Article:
In response to my post about muggles, Erin brought up an interesting point:
I'm confused, I loathe improv theater, both as a spectator and a participant, but I love table top role playing. - Erin
Part of the problem with communicating what exactly a role-playing game is, is that role-playing games aren't really like anything else. They're an artistic goulash that borrows from a wide range of arts. When I'm talking to new or potential players, I usually fall back on high school drama class, and the improv theater games we played there; in a role-playing game, you make up your character, speak for him or her, act out his or her actions (either through description or through demonstration), and create something that is very much like an impromptu play.
But role-playing games aren't actually improv theater. For one thing, theater assumes an outside audience, a group of people who are not active participants but who are instead passively entertained by the action on stage. Role-playing games don't typically have an audience that is separate from the people who are involved (there are exceptions of course; sometimes someone "Just wants to watch," and then the theater analogue gets it a little closer). Moreover, the director of an improv play has a much smaller role in the direction of the narrative than does your average Game Master (again, with the exceptions, though: GM-light games or games that don't have a GM at all, exist, and those games are definitely role-playing games. I suppose the closest a role-playing game could be to improv theater would be a game with an outside audience in which the GM plays an ancillary role).
Role-playing games are often compared to traditional storytelling, as well. If you've never met a professional storyteller, you're missing out; they're intense, and it is my personal belief that they would make both the best and worst Game Masters on he planet. In the best tellings of a story, the storyteller is both a performer and an improv artist. The storyteller has a story more or less memorized, but will include the audience in coming up with the details as the story is told. This adds a personal element to the telling of the story, and makes each telling a unique and interesting experience. Depending on the story (and the teller) the same tale can be told in wildly different ways when the audience changes. But storytelling, too, is not role-playing. For one thing, the audience is invited to invent details, plot twists, small things that can effect the flow of the story, but they do not play the protagonists. The storyteller controls all of the characters when weaving his or her tale. There is no question of authorship in traditional storytelling; the storyteller has all the control, a perfect railroad to the end game.
In some ways, that may seem like very bad role-playing. In fact, sometimes it is. When GM fiat gets completely out of control, it stops being a role-playing game and starts being a storytelling session in which the players have little or no control over what their characters do or how their characters act. And that is an integral difference between traditional storytelling and role-playing games. In the former, the storyteller is the performer, and the audience is a (mostly) passive force in the story. In role-playing games, the entire group make up both performers and audience, and the story belongs to the party.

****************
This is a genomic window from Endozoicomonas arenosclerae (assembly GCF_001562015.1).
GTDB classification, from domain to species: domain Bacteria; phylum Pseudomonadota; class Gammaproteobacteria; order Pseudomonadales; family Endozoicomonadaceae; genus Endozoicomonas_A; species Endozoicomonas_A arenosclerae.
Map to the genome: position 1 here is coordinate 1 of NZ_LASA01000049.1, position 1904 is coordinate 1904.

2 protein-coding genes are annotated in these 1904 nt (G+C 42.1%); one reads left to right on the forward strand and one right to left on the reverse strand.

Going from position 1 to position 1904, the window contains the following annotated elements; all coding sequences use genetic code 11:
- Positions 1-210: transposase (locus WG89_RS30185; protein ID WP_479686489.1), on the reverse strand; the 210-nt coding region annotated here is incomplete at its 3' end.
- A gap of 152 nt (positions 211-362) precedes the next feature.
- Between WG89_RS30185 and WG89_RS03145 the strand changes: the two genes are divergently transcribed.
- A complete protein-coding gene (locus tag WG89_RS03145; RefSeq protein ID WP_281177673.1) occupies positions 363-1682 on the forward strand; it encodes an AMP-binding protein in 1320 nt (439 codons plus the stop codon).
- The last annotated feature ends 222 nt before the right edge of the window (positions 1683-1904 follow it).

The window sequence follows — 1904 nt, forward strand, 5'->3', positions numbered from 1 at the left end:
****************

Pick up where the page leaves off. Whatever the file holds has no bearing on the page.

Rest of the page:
Others have drawn similarities to the production of a television series, or a comic book, or a collaborative novel, or a shared world series of stories, or a million other things.
Not to mention the fact that many role-playing games include a tactical miniatures game. While the role-playing bits are all great and good, when the dice start flying, the art of the thing is replaced by a half hour of rolling dice, checking stats, doing some quick arithmetic, moving little toy soldiers around the table, and snacking on Cheetoes. This is a phenomenon you won't find in either improv theater or traditional storytelling; it has more in common with chess.
Not to mention the random element of dice.
Or the role of out-of-character table talk in fleshing out the narrative.
Or the novel-like quality of attempting to quantify reality within a system.
Or... Well, there are a lot of ways role-playing games differ from damned near everything else.
So maybe that's what role-playing games are. They're improv theater about traditional storytelling in which the teller weaves an elaborate plot around the pieces of a randomized chess game, to an audience that participates in the creation of the story by providing the protagonists' personalities (and moving their corresponding piece about the table). Or, maybe they're something completely different. It's been over thirty years and no one has managed to really pin down what the hell it is we're doing when we sit around and toss dice.
But I can't tell new or potential players that. It's too big, it's too much to try and understand. When I'm talking to a potential player about role-playing games, and they ask me what it's like, I always say "It's like improv theater, with rules and dice." Sometimes, the person that I'm talking to cringes when I say "improv theater." It's happened. I just have to trust myself as a salesman to pick up on that and find a way to explain that is both unintimidating and intriguing. I'll save "how to sell role-playing games" for a different blog post, though.